Osgood, Charles E.
Age: 23, credited to Rockingham, VT
Unit(s): 3rd VT INF
Service: enl 6/1/61, m/i 7/16/61, 3SGT, Co. A, 3rd VT INF, pr 1SGT, comn 2LT, 7/21/63 (9/7/63), wdd, Wilderness, 5/5/64, m/o 7/27/64
See Legend for expansion of abbreviationsVITALS
Birth: abt 1838, Swanzey, NH
Burial: Saxtons River Cemetery, Saxtons River, VT
Marker/Plot: Not recorded
Gravestone researcher/photographer: Bob Edwards
Findagrave Memorial #: 193638997
Alias?: None noted
Pension?: Yes, 6/30/1880; widow Venah E., 11/22/1910, VT, not approved
Portrait?: Gibson Collection, VHS Collections
College?: Not Found
Veterans Home?: Not Found
(If there are state digraphs above, this soldier spent some time in a state or national soldiers' home in that state after the war)
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Saxtons River Cemetery, Saxtons River, VT
Check the cemetery for location/directions and other veterans who may be buried there.
VHS - Reunion Society Collection
Death of Charles E. Osgood
Charles E. Osgood sustained a shock Oct. 28 from which he never rallied, his death occurring Sunday evening Oct. 30. He was the third son of Ezekiel and Rachel (Thompson) Osgood and was born in Swanzey, N. H., in 1838. His family moved to this place when he was only four or five years old occupying the old hotel, and with the exception of a few years when he lived in Cambridge, Mass., his life was spent in Saxtons River. He enlisted in Company A, Third Vermont infantry, June 1, 1861. He was promoted to first sergeant and on July 21, 1862 commissioned second lieutenant. He participated in numerous battles, including Antietam, Gettysburg, Fredericksburg and Wilderness. In the battle of the Wilderness he was slightly wounded, and he was honorably discharged July 27, 1864. His first wife was Miss Emma Earle. He was a carpenter by trade and was road commissioner 19 years. His health began to fail in the fall of 1903. In May, 1909, he married Miss Vena Davis, who survives. Since that time he had been confined to the house and most of the time was almost helpless. The funeral was held at 2 p. m. Wednesday in his home on Academy avenue, Rev. E. A. Mason and Rev. G. F. Chapin officiating. There were many beautiful flowers. Beautiful pieces were sent by the Grand Army and the Masonic lodge of which he was a member. The Free Masons acted as bearers and members of the Grand Army as escort to the grave, where the latter gave their burial service.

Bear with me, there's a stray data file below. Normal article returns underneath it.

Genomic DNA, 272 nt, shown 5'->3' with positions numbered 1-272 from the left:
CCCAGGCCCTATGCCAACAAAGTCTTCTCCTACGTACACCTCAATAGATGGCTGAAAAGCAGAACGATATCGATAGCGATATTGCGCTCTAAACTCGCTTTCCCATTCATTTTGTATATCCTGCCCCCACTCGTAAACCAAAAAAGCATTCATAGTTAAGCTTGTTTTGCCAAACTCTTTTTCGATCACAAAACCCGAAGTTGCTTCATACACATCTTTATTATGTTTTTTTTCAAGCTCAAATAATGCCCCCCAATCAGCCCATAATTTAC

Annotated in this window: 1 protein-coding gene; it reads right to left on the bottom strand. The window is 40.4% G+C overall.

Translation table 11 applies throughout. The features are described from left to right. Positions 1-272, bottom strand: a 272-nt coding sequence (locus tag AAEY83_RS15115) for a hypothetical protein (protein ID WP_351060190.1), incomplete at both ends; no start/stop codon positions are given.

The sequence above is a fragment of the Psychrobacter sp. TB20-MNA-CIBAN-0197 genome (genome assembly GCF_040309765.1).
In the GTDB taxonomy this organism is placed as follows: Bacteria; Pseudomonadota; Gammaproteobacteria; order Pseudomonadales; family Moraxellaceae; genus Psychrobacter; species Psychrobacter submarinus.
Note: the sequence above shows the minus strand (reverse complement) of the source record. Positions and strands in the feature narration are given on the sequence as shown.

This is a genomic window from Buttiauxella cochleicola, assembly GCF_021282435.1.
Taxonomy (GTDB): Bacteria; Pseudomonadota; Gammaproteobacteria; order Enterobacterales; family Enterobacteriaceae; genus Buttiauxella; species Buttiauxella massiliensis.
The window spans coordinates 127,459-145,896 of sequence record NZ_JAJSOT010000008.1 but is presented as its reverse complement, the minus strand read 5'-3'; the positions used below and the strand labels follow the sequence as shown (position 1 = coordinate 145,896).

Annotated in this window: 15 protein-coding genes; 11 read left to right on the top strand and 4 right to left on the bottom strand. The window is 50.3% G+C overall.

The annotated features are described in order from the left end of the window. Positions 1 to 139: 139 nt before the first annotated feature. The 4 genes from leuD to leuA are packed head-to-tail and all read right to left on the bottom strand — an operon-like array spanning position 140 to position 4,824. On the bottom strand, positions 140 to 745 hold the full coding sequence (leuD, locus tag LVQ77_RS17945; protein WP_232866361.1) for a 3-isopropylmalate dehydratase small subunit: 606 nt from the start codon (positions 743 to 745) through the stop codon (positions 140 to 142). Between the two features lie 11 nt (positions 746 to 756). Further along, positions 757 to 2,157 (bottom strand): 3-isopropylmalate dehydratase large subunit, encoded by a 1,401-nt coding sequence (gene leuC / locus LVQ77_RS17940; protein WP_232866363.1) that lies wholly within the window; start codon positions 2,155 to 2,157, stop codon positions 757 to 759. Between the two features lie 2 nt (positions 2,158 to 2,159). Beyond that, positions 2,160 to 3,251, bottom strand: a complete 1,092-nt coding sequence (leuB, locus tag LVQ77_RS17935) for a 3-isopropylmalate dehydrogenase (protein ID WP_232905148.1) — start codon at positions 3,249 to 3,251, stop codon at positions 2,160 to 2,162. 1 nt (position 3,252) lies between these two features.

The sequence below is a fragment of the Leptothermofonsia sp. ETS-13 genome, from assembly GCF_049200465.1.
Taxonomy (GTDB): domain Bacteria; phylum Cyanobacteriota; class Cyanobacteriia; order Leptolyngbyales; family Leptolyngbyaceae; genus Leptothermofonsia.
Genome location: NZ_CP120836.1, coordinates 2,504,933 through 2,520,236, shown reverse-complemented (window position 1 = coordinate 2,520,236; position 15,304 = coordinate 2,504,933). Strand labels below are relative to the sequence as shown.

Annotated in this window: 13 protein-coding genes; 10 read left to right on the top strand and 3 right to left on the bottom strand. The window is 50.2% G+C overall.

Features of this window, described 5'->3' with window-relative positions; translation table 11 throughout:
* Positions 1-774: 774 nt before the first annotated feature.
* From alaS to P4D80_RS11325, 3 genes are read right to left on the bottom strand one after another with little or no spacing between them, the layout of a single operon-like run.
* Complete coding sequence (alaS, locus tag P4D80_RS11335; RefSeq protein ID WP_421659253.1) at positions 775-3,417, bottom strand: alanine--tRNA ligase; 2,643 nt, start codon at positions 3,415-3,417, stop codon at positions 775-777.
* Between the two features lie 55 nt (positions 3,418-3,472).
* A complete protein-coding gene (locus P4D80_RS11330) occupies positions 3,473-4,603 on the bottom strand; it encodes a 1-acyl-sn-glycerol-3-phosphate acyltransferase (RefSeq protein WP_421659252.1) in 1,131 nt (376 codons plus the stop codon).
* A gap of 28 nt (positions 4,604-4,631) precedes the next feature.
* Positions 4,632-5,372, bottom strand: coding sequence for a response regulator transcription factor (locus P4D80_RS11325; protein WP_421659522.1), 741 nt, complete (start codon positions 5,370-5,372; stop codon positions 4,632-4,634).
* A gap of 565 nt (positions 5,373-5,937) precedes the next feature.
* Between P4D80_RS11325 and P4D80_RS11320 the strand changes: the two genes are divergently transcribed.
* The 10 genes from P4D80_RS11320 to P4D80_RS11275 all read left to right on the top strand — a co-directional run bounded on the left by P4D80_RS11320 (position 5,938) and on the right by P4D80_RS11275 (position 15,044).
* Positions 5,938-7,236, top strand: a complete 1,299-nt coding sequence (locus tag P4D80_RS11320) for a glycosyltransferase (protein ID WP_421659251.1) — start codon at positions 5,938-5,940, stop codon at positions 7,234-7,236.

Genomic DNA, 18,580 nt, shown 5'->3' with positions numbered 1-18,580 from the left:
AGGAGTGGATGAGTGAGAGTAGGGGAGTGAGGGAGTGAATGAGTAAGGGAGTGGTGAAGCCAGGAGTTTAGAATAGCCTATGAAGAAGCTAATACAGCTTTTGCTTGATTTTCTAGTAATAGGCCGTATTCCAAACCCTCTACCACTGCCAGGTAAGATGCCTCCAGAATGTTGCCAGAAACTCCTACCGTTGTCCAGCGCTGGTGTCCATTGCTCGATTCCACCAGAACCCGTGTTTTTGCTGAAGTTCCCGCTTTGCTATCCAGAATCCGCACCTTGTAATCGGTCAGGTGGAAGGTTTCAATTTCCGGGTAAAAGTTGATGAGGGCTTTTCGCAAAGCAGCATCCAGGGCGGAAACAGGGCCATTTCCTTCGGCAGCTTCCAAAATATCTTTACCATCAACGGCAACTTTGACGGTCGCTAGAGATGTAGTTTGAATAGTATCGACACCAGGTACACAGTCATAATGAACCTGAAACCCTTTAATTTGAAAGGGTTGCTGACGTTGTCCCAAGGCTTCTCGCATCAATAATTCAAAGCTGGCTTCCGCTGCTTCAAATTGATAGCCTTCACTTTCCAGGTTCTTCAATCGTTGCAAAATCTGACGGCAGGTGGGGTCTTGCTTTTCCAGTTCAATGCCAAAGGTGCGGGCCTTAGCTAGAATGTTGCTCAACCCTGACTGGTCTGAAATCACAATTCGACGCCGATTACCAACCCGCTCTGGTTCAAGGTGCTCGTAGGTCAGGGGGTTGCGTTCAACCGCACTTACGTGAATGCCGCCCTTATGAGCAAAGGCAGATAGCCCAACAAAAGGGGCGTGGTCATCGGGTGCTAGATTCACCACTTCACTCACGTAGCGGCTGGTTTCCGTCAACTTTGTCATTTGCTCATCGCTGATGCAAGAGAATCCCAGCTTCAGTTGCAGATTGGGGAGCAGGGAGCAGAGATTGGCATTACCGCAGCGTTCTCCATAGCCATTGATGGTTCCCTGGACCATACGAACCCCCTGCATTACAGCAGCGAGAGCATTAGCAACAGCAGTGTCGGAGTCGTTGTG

Source: Vermont Phoenix November 10, 1910.
Courtesy of Tom Boudreau.